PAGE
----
While Mississippi River flooding is one of the biggest concerns in the area, the recent severe weather events, including a pair of tornadoes in southeast Iowa this week, highlights the realization that all types of severe weather (damaging winds, large hail, tornadoes, frequent lightning, heavy rain, flash flooding) are possible at this time of year.

Quick facts you should know about tornadoes:

  • Are a violently rotating column of air that extends from the base of a cloud to the ground.
  • Can develop rapidly, with little or no warning.
  • Can move in any direction, often changing direction over their lifespan.
  • Average forward speed is about 30 mph but can vary from stationary to 70 mph.
  • Are most likely May through July but can happen anytime of the year.
  • Are most likely between 3 and 9 p.m. but can occur anytime.
  • Are rated based on the damage that occurs on the Enhanced Fujita (EF) scale, ranging EF-0 (little to no damage) to EF-5 (total destruction).


  • If the atmosphere becomes favorable for tornadoes, a Tornado Watch may be issued. A Tornado Watch means that any storm that forms in and around the watch area could produce a tornado and you should prepare to act if a warning is issued.
  • If a storm is about to produce a tornado, or if one is occurring, the National Weather Service will issue a Tornado Warning. If a warning is issued for your area, seek shelter immediately.
  • Shelter: Lowest floor, interior room of a permanent structure, preferably a designated tornado shelter.
  • Not a shelter: A mobile home, car, highway overpass, or under any bridge.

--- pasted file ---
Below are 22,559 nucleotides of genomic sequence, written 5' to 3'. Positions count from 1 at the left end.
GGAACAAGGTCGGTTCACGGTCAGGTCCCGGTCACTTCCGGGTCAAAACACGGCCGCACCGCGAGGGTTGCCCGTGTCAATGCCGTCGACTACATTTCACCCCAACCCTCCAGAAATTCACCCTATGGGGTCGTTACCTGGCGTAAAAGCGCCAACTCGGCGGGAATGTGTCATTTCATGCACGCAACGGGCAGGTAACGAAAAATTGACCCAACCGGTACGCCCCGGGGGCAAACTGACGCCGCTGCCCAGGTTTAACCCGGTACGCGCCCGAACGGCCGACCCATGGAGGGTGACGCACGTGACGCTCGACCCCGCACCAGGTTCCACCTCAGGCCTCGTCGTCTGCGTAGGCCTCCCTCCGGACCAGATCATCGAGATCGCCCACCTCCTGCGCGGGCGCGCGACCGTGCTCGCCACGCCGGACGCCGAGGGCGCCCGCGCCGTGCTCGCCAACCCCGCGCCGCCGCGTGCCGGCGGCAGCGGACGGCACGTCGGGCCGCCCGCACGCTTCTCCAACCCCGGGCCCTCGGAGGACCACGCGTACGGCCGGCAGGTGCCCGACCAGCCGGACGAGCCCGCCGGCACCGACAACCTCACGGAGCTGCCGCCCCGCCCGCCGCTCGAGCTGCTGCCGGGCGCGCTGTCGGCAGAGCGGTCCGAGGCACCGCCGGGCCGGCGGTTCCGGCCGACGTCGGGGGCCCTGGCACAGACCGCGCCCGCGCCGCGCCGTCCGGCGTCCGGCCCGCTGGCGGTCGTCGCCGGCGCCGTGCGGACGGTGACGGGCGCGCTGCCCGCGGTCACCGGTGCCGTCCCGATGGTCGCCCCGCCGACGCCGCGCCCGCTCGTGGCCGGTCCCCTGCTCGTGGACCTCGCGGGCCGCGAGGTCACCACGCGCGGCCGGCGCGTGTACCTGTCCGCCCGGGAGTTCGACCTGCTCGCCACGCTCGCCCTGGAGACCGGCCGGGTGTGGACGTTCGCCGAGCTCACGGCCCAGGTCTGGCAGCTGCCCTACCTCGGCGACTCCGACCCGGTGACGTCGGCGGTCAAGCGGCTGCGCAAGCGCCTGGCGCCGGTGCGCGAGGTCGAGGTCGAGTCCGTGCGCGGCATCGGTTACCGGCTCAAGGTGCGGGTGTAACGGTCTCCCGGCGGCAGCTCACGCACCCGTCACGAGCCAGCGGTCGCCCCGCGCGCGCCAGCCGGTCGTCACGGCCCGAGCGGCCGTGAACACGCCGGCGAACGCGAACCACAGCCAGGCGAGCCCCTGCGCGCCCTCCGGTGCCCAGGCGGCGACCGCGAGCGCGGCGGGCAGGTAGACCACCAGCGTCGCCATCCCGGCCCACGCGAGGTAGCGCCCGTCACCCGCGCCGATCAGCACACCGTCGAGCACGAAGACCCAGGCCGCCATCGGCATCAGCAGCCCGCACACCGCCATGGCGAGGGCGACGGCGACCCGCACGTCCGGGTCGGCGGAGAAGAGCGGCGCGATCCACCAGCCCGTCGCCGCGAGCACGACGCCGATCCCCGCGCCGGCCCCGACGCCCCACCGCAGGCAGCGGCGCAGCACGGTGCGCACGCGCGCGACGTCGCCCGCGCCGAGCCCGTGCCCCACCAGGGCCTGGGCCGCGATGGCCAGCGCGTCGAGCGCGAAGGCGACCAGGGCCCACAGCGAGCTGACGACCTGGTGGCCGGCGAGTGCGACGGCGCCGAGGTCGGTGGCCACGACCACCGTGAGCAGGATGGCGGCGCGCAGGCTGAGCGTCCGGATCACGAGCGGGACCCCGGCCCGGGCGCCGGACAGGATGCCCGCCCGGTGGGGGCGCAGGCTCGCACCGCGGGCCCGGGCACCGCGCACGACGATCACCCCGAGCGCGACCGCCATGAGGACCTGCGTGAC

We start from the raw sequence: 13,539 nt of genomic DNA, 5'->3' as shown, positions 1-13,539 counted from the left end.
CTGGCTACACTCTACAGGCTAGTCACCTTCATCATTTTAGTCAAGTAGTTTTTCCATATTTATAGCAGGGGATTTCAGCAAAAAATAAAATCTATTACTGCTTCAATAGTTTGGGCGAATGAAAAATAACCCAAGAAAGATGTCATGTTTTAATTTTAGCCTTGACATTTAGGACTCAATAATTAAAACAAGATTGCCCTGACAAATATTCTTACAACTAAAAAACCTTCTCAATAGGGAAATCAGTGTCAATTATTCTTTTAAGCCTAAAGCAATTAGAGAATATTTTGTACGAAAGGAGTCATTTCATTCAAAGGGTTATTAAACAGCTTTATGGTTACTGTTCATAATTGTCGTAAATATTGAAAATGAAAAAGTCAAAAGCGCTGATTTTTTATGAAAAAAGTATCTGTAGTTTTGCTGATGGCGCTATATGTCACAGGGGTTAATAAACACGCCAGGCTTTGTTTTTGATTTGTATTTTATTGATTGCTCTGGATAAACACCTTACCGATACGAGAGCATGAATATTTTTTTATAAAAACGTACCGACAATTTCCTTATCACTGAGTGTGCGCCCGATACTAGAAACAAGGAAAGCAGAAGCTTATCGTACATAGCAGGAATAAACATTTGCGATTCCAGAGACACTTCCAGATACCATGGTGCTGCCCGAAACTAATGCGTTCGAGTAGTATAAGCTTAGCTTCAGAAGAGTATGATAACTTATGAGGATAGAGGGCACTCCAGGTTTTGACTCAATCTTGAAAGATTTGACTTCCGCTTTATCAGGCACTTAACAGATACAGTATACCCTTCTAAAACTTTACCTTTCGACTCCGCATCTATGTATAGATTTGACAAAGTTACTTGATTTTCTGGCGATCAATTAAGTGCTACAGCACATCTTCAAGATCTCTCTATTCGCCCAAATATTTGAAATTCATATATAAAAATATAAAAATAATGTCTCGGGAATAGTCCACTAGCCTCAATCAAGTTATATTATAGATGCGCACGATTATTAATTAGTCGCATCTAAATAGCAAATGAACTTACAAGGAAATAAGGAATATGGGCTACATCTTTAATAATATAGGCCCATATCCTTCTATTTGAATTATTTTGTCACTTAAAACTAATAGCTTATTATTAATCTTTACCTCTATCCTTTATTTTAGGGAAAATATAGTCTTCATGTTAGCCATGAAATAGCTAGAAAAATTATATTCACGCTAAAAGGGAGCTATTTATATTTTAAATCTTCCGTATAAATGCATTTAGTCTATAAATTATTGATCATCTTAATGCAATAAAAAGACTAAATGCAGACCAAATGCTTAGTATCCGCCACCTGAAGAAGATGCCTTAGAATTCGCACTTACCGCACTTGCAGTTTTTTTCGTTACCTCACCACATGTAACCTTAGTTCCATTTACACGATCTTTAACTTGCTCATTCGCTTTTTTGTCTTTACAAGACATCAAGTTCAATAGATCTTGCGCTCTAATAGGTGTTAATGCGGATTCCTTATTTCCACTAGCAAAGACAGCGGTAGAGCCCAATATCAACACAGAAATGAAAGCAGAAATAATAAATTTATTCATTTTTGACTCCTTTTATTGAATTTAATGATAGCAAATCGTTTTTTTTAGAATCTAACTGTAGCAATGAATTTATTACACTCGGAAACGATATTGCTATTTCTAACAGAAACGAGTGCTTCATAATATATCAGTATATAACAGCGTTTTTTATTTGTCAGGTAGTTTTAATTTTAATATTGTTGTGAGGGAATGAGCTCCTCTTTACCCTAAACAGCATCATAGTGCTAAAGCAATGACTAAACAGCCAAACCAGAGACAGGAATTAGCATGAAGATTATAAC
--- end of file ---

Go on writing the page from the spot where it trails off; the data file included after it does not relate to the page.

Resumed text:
• A wet fall followed by heavy snowfall this past winter in the Upper Mississippi River Valley contributed to the Spring Flood of 2019.
  • The Mississippi River has crested four times since March 15 when the river first exceeded minor flood stage (16-feet). The river rose and fell on four different occasions this spring due to snowmelt and rainfall, cresting at 19.34 feet March 18, 20.73 feet March 25, 21.95 feet April 10, and 24.33 feet May 3. After falling to 17.7 feet on May 18, the river level has risen to 18.45 feet on May 24. The river is now on its fifth rise of the spring.
  • In 2019, the Mississippi River has been above flood stage (16 feet) since March 15, a consecutive stretch of 73 days which breaks the previous record set during the 1993 flood of 55 days (June 10-August 4).
  • The 1993 flood actually had the top two stretches of consecutive days above flood stage (16 feet) separated by a three-week period below flood stage … 44 days (April 5 through May 19) and  55 days (June 10 through August 4).